recently I had a discussion with a publisher where I asked for a translation of a popular non-fiction book from English into German, and offered to create it. The background for this discussion was that there are certain works, which are most relevant to their field and not easily, or even usefully, replaced, nor re-created, but which set the "gold standard" in their respective fields. Re-doing such a work is usually futile and amounts to throwing away the already-accumulated knowledge, and makes it harder for people to quote a common reference to each other. If only - in this example - an English language edition of the book exists, one can expect that people with little command of the English language will not benefit from such a book and, as a consequence, may not get into the field covered by the book, have a harder than necessary time acquiring proficiency, and/or may opt out of the field completely, turning, or staying with possible alternative technology, for which sufficient coverage in their native language is being provided.
To return to the original topic, the publisher claimed that maintaining translations was too much of a burden to them, but also declined to support, or authorize, or sub-license, content in order for me to create a translation. I can understand these arguments, as a translation will either create cost, if the publisher does it himself, or possibly (imho marginally) lost opportunity, if someone else publishes a competing book - and a licensed translation is bound to eat into the sales figures of the original book. So at first glance, immediate greed suggest that such - let's say - "derivative works" must be shot down.
However, I strongly disagree with this position, as I think the general disemination of knowledge must not be artificially restricted. In my opinion, the publisher does not only have a moral obligation to satisfy obvious market demands, but that not doing so is against the interests of both the original author of the book, as well as the - in this case - user community at large, who are factually excluded from a significant part of knowledge. The adverse effect on the author is easy to see: His name will not be known as widely as it could be, and his book sales will hit an upper bound rather sooner than later, thus directly limiting his potential revenue. For the users, the adverse effect is also obvious: Being cut off a knowledge pool requires more investment into one's own research, thus driving up cost for the topic covered in the book. And for the supplier side (where I am located), this also creates a problem, as it impedes user adoption and thus contributes to limiting the market share.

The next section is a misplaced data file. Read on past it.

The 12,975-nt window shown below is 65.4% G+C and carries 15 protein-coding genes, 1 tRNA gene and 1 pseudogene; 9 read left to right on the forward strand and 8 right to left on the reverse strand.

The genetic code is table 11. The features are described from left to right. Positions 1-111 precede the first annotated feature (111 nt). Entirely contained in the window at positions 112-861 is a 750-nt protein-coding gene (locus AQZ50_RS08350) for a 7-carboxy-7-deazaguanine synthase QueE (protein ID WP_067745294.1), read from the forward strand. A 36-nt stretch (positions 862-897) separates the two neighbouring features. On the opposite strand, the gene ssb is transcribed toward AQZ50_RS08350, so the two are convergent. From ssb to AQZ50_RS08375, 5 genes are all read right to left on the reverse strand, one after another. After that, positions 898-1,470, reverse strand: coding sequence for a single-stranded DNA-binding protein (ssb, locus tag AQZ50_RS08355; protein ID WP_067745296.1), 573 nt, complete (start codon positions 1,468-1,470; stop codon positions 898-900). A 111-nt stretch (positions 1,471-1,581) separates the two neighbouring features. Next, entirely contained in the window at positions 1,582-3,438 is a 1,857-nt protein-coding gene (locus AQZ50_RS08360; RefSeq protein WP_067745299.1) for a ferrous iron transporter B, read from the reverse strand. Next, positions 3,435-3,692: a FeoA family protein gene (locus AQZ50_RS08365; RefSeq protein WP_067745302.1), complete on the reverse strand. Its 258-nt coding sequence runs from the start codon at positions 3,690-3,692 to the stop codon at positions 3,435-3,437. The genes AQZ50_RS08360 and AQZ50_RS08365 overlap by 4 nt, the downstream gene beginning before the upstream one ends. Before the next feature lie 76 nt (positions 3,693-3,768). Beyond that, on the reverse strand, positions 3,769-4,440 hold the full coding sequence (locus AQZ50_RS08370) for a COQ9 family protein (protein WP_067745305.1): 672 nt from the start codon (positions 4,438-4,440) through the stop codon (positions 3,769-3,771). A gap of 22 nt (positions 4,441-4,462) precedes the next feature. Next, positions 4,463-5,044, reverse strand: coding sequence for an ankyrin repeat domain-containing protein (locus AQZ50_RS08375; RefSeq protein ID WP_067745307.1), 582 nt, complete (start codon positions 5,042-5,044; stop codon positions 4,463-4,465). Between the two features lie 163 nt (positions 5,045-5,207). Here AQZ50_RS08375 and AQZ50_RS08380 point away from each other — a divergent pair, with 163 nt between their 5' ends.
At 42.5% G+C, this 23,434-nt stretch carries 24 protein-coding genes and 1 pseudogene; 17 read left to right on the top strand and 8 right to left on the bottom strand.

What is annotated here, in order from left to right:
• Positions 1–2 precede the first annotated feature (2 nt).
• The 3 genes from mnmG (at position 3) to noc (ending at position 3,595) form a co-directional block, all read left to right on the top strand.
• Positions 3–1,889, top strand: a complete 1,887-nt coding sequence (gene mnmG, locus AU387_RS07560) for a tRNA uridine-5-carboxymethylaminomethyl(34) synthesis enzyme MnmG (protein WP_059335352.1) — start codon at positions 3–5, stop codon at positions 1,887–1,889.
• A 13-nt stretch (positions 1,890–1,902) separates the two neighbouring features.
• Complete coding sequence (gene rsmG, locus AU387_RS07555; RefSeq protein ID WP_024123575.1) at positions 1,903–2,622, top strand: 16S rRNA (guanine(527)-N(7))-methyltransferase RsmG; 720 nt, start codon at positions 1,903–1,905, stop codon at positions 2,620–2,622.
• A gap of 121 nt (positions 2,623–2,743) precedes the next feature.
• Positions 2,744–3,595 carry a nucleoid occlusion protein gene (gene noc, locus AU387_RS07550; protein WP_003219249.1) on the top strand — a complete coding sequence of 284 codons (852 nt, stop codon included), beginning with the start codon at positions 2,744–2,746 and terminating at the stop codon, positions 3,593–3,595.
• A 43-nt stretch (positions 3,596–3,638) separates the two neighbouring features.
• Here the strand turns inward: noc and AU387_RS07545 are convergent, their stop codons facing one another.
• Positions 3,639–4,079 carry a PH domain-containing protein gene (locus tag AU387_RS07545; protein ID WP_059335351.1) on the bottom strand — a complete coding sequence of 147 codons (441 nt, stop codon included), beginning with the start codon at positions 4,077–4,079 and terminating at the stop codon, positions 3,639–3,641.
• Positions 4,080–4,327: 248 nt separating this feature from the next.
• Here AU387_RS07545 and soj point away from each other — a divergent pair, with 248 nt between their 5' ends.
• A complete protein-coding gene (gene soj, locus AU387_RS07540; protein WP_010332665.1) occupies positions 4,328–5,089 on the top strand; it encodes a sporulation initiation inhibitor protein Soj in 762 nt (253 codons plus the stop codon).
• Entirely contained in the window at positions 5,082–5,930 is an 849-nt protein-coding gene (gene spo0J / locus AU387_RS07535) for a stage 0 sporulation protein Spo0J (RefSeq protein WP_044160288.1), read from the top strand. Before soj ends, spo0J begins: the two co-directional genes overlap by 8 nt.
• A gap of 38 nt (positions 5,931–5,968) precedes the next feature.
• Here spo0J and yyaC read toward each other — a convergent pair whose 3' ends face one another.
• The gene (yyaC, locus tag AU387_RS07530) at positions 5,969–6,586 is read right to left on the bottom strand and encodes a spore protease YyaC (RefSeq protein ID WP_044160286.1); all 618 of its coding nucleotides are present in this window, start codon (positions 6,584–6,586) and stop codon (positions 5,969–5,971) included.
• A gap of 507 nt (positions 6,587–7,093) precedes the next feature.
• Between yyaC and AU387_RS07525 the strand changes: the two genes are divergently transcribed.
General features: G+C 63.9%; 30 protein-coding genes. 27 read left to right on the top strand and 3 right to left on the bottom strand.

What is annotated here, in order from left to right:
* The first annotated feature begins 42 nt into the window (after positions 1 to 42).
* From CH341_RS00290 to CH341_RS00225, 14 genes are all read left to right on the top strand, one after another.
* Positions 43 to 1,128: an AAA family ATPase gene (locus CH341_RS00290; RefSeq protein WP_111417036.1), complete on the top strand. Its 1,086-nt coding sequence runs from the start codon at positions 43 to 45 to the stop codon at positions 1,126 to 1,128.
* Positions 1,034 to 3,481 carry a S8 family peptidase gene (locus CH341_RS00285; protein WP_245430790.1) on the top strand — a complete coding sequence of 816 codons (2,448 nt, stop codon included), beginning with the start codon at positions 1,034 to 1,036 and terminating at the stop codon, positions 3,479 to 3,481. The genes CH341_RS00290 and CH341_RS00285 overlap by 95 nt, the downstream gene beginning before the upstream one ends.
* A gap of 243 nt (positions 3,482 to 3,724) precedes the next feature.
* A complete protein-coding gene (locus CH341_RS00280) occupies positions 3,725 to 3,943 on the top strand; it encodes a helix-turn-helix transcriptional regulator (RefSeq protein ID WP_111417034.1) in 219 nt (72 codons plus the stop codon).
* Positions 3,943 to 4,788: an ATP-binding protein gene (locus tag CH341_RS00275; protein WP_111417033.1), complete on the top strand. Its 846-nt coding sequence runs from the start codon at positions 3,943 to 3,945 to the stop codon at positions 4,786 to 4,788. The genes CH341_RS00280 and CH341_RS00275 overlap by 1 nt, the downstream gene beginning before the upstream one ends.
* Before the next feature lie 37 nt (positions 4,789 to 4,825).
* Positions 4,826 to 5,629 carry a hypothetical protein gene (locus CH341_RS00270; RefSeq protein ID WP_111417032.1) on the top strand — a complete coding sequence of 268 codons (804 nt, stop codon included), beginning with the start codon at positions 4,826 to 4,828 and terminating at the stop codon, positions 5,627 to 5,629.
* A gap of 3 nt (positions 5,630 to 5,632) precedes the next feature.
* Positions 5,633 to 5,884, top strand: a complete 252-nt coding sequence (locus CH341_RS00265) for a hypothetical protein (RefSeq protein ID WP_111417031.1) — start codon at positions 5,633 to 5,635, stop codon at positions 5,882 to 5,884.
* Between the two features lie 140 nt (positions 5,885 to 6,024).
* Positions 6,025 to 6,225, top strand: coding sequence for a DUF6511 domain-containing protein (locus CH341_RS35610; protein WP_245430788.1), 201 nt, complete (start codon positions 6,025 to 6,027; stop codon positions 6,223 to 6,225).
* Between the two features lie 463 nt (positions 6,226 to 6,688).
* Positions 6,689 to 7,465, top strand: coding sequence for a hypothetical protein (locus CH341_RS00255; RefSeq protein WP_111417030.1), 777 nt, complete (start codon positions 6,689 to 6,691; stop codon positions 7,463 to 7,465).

I therefore ask authors to please double-check your contracts, or the contracts proposed to you, to either force the publisher to supply translations upon request and in a timely manner, or to grant reasonable licenses for third parties to create and publish such translations, or to exclude translations from coverage, so you are free to contract someone else to create such a translation if you deem them to be useful, and in the event that publishers demand complete control over your work, that you go with a different publisher who does not require you to sign such an adhesion contract.